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Editorial of December 2016

European Parliament in Greece on May 18, 2016

by Mariana Canotilho, Editor
 ▪

‘Listen! Your brother’s blood cries out to me from the ground’

The 6th EASO Consultative Forum Plenary took place in Athens on 28-29 November 2016. I took part in it, as an academic, interested in EU law, and a volunteer working with refugees. A feeling of deep frustration seemed to be shared by most of the attendants (academics, NGO’s workers, EU and UN agencies’ representatives). What is being done is not enough. It is too slow, too bureaucratic; the legal framework is either insufficient or absurd and counterproductive.

EASO is the European Asylum Support Office. It plays a central role in the implementation of the EU Migration agenda and the new hotspot approach. It is the European agency more focused on the specific problems of refugees, trying to strengthen the practical cooperation among Member States on the many aspects of asylum, and providing practical and technical support to Member States and the European Commission, especially to those whose asylum and reception systems are under particular pressure.

However, it can only do so much. The meagre means don’t help, but neither does the competence set, nor the legal framework being applied. The most worrisome feature, repeatedly questioned by NGOs, UN agencies and volunteers is the ‘safe country of origin’ criteria. As part of the European Agenda on Migration, the Commission proposed on 9 September 2015 to establish a common EU list of safe countries of origin that would enable fast-tracking of asylum applications from citizens of these countries, which are considered ‘safe’ according to the criteria set out in the Asylum Procedures Directive and in full compliance with the principle of non-refoulement. This might seem a reasonable idea. However, the criteria are so strict, that countries like Turkey and Afghanistan are considered safe based on their ‘stable democratic system and compliance with international human‐rights treaties’. As this does not stop people from fleeing war and human rights violations, it only aggravates the problems, creating a group of ‘second-class refugees’, who cannot even apply to the relocation mechanism.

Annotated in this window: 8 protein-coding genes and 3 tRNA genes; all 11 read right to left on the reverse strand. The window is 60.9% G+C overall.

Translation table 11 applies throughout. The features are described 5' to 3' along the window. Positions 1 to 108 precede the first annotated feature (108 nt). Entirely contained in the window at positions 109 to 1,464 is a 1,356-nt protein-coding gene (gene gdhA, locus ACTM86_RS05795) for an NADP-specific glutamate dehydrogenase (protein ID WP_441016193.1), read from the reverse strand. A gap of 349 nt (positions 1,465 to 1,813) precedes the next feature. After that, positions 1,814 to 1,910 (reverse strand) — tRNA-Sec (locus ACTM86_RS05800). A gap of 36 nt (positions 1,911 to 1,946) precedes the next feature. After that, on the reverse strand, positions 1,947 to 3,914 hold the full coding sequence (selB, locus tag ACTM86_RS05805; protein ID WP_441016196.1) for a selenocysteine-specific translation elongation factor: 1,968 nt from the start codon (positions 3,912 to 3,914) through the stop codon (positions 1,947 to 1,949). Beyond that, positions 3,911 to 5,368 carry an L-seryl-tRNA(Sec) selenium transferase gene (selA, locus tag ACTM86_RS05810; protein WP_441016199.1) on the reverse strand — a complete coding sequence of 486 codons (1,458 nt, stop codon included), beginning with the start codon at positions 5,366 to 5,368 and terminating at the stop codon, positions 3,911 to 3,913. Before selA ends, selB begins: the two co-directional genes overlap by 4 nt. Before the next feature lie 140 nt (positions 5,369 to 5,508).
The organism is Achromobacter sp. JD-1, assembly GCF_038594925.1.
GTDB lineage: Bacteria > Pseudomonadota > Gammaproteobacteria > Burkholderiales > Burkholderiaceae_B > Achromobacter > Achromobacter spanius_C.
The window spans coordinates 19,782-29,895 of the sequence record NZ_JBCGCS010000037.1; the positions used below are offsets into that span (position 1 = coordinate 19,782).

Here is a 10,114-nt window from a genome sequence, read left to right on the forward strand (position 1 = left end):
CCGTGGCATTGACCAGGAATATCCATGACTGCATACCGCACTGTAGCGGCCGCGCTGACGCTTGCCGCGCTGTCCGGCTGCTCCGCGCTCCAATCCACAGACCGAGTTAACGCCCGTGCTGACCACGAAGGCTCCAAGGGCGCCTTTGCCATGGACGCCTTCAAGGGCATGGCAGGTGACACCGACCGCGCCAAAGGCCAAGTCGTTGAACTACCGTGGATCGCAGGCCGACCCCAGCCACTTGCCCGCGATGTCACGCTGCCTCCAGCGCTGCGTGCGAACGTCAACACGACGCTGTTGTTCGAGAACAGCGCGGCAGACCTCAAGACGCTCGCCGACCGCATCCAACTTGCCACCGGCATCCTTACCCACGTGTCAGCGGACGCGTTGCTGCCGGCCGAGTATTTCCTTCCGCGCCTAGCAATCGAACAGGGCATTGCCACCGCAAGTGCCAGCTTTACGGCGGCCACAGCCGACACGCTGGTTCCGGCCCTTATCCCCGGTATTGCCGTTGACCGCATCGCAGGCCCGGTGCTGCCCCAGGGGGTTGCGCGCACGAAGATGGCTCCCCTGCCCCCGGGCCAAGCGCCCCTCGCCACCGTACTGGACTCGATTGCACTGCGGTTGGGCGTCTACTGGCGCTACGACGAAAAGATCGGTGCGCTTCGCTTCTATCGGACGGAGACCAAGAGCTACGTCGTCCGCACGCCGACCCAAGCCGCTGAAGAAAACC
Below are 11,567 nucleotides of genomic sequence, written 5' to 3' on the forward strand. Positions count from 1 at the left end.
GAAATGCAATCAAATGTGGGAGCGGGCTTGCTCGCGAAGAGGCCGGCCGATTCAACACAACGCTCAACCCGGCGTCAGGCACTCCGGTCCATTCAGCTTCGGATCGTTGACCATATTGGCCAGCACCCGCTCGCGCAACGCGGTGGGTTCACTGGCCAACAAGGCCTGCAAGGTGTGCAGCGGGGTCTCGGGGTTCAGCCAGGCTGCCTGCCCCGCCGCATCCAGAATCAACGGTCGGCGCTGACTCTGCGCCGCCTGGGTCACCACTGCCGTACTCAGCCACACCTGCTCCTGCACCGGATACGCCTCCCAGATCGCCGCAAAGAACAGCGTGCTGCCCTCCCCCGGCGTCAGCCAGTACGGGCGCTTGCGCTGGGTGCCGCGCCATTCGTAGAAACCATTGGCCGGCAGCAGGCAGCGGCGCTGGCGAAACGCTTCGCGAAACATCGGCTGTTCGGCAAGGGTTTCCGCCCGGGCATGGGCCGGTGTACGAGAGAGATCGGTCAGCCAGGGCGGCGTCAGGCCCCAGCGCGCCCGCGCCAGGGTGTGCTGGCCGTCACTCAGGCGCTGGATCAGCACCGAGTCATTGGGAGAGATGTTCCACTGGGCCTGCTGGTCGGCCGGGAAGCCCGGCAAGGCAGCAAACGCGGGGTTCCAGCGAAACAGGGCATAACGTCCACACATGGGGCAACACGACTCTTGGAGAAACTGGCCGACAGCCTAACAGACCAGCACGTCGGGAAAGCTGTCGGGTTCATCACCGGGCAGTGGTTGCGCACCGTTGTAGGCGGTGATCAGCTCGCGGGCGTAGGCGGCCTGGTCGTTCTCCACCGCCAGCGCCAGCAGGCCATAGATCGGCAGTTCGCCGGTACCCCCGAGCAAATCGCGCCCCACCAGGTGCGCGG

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Paris attacks – test on EU values or the chance to rebuild a more united and welcoming Union?

Please find bellow some interesting news on the reactions across EU in the aftermath of the Paris attacks that took place on Friday 13, 2015 .

Paris attacks: European leaders link terror threats to immigration, via The Guardian

Europe’s response to the Paris attacks is different this time, via The Economist 

Paris Attacks Shift Europe’s Migrant Focus to Security, via The New York Times

To read other news that we shared, on highly debated topics in the EU, please click here. You can also share other links that you might find interesting for thinking&debating Europe, in the comments section.